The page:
BHC_Newsletter Winter 2015 FINAL

Clean Cattle – Healthy Food

Joe Ryan, Meat Industry Ireland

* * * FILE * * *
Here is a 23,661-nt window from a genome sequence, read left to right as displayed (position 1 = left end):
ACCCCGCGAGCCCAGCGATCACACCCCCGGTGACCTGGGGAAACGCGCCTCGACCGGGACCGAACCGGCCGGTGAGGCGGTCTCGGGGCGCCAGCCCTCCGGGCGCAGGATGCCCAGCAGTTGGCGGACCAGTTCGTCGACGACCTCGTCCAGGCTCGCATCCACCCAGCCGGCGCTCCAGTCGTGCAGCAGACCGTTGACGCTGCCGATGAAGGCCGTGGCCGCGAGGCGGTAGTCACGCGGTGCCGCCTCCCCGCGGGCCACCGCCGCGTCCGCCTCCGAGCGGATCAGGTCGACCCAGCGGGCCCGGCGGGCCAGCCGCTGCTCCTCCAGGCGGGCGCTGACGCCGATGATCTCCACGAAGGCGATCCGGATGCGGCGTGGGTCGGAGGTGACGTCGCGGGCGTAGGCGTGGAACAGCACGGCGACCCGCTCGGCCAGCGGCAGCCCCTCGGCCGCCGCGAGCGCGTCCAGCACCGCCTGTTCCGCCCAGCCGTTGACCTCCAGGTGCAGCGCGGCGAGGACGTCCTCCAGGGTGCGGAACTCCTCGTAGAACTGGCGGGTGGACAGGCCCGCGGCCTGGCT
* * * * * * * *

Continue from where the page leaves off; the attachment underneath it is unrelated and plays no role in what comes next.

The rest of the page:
A major cornerstone of the beef industry is the production of a high quality, safe product, to the highest of international standards. Food safety is an absolute. The reputational and economic cost of a serious food safety incident could have massive negative implications for the entire sector. One constant challenge faced by the beef industry is the potential for E. coli contamination of meat. In this context, it is essential that cattle which are presented to slaughter plants are clean and dry and meet with the Department of Agriculture’s Clean Livestock Policy (CLP). One of the biggest and most constant threats that exist is that of pathogen contamination and particularly contamination with E Coli 0157. One channel whereby infection can occur is through cross-contamination from dirty hides onto the surface of carcases. Hide-to-carcass contamination is a crucial meat safety issue and industry invests significant resources in ensuring hygienic carcase dressing. It is an area that requires continuous improvement by both farmers and the meat industry. All stakeholders in the industry must do all that is possible within their control to minimise the risks at their stage of the process. Ruminant animals, cattle in particular, can harbour O157 and other VTEC (verocytotoxin producing Escherichia coli) in their faeces. These animals may harbour and shed VTEC while remaining healthy or exhibiting only mild signs of infection. VTEC survive well in the farm environment. Sources of contamination include water, organic agricultural materials (i.e. animal manure and slurry), feed and farm surfaces. Measures to control the spread of VTEC on the farm include the provision of safe feed and water to animals as well as good housing management and hygiene practices. While complete eradication of VTEC from farm livestock or the farm environment is unlikely, practical risk reduction measures must be adopted at farm level. In the case of cattle producers, this means presenting animals for slaughter that have clean dry hides. The greater the level of faecal contamination on a hide, the greater the risk of cross contamination. Beef finishers need to ensure that all aspects of their winter finishing processes are designed to ensure the minimum levels of contamination on the animals hides. The situation has not improved in recent years and therefore requires urgent attention and action. The key factors that affect contamination levels of hides of animals in sheds are ventilation, diet, housing, husbandry, transport and pre- sale management. Hauliers and livestock transporters also need to ensure that animals don’t become dirty or wet while in transit to the abattoir. The appropriate design and operation of trailers as well as the loading and off-loading practices play an important role in the cleanliness and dryness of animals on arrival at the abattoir. Farmers should insist on good practice in the transport of their animals.

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